Hindu Council UK’s response to the new £5 and £10 Bank Notes which contain animal tallow

The Hindu Council UK is deeply disappointed that even after meetings with the Bank of England and taking part and engaging the Hindu Community in the recent consultation by the Bank of England – the Bank of England still go ahead with launching the new £5 and £10 bank notes and shortly will be launching the new £20 note – all of which contain animal tallow.

“Hindu Council UK’s letter to the Bank of England”

Dear Chief Cashier,

RE: Th new £5 and £10 Bank Notes

Thank you for meeting with us recently, where we discussed the new £5 and £10 bank notes containing animal tallow and its impact on the religious sensitivities of sections of the Hindu community, in particular places of worship that are directly financially impacted. We were forced to concede on the fact that the £5 notes were already in circulation.

However, we strongly feel that for the new £10 note that due consideration is given on the adverse impact on faith communities (particularly Hindus – one million people in the UK, and the third largest Faith in the UK, where money is used in religious ceremonies and revered) and people who follow a vegetarian ethos. The financial impact alone upon Hindus and temples is astronomical, we are aware of many temples and some places of business that that have felt detriment.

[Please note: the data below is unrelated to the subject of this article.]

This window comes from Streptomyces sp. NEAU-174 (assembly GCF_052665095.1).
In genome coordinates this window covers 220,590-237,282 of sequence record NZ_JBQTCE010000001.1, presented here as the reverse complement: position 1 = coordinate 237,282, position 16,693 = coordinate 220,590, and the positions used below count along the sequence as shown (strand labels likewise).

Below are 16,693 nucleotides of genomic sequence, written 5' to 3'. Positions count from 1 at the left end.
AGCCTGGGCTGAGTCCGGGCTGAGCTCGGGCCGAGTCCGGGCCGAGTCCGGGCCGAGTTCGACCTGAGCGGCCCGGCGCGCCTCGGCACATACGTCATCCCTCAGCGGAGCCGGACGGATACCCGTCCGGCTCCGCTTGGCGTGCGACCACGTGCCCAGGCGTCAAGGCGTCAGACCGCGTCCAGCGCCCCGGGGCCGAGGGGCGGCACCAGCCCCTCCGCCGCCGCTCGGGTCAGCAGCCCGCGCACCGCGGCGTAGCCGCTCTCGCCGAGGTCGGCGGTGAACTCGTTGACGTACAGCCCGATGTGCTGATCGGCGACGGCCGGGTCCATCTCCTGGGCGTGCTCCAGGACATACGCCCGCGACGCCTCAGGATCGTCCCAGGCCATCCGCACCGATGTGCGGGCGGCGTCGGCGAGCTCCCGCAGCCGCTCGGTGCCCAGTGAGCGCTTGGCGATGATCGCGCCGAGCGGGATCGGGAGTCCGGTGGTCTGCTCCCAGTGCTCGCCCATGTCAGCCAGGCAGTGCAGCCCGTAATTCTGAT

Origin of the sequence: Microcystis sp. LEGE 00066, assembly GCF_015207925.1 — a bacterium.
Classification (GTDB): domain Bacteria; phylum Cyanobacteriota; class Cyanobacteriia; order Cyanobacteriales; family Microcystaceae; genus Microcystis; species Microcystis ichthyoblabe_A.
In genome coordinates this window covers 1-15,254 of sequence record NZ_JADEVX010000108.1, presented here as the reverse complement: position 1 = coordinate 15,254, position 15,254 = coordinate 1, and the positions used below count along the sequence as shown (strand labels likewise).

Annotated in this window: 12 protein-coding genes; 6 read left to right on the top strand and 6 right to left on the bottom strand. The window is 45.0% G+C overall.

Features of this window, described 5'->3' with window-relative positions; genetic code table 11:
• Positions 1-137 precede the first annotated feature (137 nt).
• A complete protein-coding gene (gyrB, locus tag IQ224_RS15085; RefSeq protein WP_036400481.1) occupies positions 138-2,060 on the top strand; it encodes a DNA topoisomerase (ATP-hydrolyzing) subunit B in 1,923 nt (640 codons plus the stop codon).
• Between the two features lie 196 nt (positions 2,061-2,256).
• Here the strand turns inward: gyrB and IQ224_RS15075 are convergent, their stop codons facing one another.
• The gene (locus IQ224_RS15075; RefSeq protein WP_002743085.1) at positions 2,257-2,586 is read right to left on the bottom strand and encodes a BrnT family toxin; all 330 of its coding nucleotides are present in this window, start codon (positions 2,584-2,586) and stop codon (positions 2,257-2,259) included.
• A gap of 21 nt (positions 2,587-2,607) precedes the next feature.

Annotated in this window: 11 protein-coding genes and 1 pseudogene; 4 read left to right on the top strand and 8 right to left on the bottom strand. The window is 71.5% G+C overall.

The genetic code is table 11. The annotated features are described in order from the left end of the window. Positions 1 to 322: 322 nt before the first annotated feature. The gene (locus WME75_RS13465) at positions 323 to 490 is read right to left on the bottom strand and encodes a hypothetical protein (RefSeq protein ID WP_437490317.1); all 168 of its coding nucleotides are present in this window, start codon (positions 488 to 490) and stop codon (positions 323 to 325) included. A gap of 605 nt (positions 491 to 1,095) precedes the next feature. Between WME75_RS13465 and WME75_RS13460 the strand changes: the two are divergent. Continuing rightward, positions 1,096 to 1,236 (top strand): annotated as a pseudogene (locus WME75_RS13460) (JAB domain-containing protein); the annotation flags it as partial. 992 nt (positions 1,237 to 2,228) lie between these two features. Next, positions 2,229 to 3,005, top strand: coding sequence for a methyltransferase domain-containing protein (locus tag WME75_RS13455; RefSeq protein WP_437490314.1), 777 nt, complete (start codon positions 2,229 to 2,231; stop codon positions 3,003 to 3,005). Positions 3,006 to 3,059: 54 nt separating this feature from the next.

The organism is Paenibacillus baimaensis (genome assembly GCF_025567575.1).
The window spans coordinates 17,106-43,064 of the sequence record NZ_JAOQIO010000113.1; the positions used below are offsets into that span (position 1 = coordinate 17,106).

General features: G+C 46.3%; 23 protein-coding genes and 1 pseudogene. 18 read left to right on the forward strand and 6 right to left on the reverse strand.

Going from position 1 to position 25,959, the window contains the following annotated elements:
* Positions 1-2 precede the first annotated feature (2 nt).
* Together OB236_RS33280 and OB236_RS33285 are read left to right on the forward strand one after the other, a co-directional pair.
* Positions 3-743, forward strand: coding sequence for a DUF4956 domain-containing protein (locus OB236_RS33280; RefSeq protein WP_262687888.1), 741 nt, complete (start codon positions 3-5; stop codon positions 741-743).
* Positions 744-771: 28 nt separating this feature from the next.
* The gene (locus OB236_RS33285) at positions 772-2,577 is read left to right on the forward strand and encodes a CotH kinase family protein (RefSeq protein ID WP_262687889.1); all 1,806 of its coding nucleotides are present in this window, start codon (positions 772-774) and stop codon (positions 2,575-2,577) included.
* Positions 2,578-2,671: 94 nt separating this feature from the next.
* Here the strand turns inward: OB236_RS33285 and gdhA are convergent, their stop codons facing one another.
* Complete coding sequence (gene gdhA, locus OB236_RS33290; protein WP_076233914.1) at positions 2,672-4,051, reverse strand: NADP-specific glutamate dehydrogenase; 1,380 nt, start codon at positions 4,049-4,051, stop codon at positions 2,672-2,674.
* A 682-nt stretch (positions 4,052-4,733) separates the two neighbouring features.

We therefore request that the Bank of England do not put into circulation the new £10 or future denominations (that contain Animal Tallow or other animal by-product). We understand that there may have already been a cost incurred to the Bank of England regarding the new £10, likewise we suggest that the Bank of England also considers the costs incurred by some Hindu temples (and business) currently and the impact the £10 note will have.

We feel that the Bank of England may have overlooked the possible impacts of the £5 note initially and at the time were happy that the Bank of England informed us that you were looking into vegetarian alternatives. Nevertheless, it would be remiss of us not to point out that further consideration should be given for any future production of notes.

There is a moral case for not having animal by-product used in notes (whether alternatives can be available or not) as most vegans and vegetarians would want, there is a business case for not having animal by-product due to the impact on Hindu places of worship and business’s. There is the cost to tax payers in the further production and circulation of the new £10 note or potential recall implications. Finally, there is a legal case under section 149 of the Equality Act (2010), furthermore established in case law (attached) and the Brown Principles of ‘Due regard’.

The production of the £10 and future notes that contain animal by-product knowingly could also impact on the reputation of the Bank of England. As a way of showing our commitment and positive intention working with the Bank of England, we sincerely hope that you take on board our advice and give due regard to the possible implications.

Due Regard (Brown Principles)
Case law prior to the Equality Act 2010 has provided a set of principles which describe the legal expectation of due regard as set out in section 149 of the Equality Act. These principles, known as the Brown Principles (Brown, R v Secretary of State for Work and Pensions [2008] EWHC 3158 (Admin)) state that in order to meet the duty, public bodies must ensure: